The photo stopped me dead in my somewhat-mindlessly-scrolling tracks. I’m sure everyone does it, no matter what’s going on in the world; at some point, after reading so many headlines and seeing so many shared posts, even the most devoted activist and supporter sort of tunes out. We read the titles of articles and skim status updates, not really processing after a while, only half-understanding, only able to muster half the empathy or concern when we reach that threshold.
But this...this was different.
It’s been all over the news, all over public radio, Instagram, Facebook, you name it; the Trump administration has been separating children from immigrant families at the border for going on three months now. I almost have no words to adequately describe my disbelief in regards to this. It’s the picture-perfect (poor choice of words) example of a human rights violation.
I’ve read so many articles and so many stories about this, that in all honesty, I began to feel numb. I sullenly hope this is the same for others, that I’m not alone in the fact that, due to the constant bombardment with outrageous and disappointing events happening in our country and world, it often feels like we are outraged and disappointed with something until the next outrageous and disappointing event happens, a sort of warped and helpless short attention span. Sadly, I could feel this happening to me with this situation, despite continuing to read articles and listening to those horror stories. Perhaps it’s human nature, to reach a limit in regards to how much you care-and that also leads me to ask, how much do we truly care, when we take a really hard look at ourselves?
And then in one of the numerous articles read was this photo. And I couldn’t hold it together any longer.Cushions with colorful patterns and animal prints; llamas and elephants, maybe a monkey or two. Some trays are set up and ready to go, while others are stacked in the seats, waiting for the next time they’ll be in use.They’re pushed up against the generic beige-colored wall, on the generic beige-colored tile floor, next to a generic (though, surprisingly, not beige) filing cabinet. It appears to be a fairly ordinary scene, but then the caption punches you right in the gut: children as young as 3, 8, and 11 months are being held. Taken. Separated from their parents, who have cared for them since birth, at the border of our “great” nation.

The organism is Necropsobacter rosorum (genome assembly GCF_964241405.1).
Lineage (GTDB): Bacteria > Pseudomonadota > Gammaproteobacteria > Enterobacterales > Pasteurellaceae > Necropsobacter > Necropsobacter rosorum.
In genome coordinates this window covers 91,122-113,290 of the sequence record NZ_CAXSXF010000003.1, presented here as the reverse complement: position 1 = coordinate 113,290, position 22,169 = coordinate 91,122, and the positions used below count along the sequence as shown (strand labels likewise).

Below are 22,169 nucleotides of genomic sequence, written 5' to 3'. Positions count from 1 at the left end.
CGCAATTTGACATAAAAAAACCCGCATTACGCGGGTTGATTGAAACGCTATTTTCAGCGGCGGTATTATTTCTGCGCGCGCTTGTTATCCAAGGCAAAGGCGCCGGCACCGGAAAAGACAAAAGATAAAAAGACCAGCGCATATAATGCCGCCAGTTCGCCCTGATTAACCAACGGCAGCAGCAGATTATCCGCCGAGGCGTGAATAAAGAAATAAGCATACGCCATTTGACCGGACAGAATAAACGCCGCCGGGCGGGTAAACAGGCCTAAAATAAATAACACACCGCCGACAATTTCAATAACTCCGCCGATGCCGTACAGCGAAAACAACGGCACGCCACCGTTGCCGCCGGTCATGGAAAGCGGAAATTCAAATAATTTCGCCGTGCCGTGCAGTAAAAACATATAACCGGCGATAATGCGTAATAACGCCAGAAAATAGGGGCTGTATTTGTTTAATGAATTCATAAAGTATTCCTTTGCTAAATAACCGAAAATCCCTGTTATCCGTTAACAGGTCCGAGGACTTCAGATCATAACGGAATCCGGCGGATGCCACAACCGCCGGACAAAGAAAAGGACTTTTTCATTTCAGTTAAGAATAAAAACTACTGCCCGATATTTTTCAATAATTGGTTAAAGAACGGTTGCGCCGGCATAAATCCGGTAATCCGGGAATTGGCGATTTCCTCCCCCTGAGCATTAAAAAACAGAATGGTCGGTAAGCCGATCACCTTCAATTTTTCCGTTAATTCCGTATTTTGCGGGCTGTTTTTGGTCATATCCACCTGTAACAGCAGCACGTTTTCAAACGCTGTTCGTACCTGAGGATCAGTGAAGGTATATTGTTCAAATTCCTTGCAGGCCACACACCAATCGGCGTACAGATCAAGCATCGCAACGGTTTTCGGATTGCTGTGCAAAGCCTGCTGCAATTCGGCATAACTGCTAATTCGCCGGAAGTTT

A “tender-age” detention center. High chairs.
My heart felt like a fist was closing around itself. You know that feeling when you miss a step and your stomach drops? That. It felt like my whole world stopped in that moment. Staring so intensely that my vision became almost blurry from focusing; mind racing, as if it was looking for a way out, a way to get away from this nightmare come to life in the form of our country. The children being kept here are not really that much younger than my own little boy, and that sobering fact made my blood run cold. All I could picture was if this was my son; and I wanted to scream, to cry, to do anything to let out the emotions I felt in that very moment.
Of course, I could do none of those things, because I was at work; I spend the relatively few hours a week I get to work (another long elaborate story for another time) at our local bookstore and coffee shop, which is kind of the hub of all the news, opinions, and gossip on a local, national, and personal level. So, I had to continue serving coffee and putting on a happy face and listening to the morning coffee crew talk about their winter vacations in Mexico that they take every year (because “the Mexicans are so nice,” nice enough to serve your tacos and bring your margaritas and clean your condos, but not nice enough to seek asylum in the good ol’ U.S. of A, apparently), and buying a new car because they really just want to upgrade to a new model, and how millenials and “young people” these days don’t really want to work, and how liberals just want everything for free, but don’t know where the money is going to come from, and and and... And the fountain of white privilege, male privilege, American privilege, turns from a trickle to a stream and quickly runs the risk of flooding everything it touches.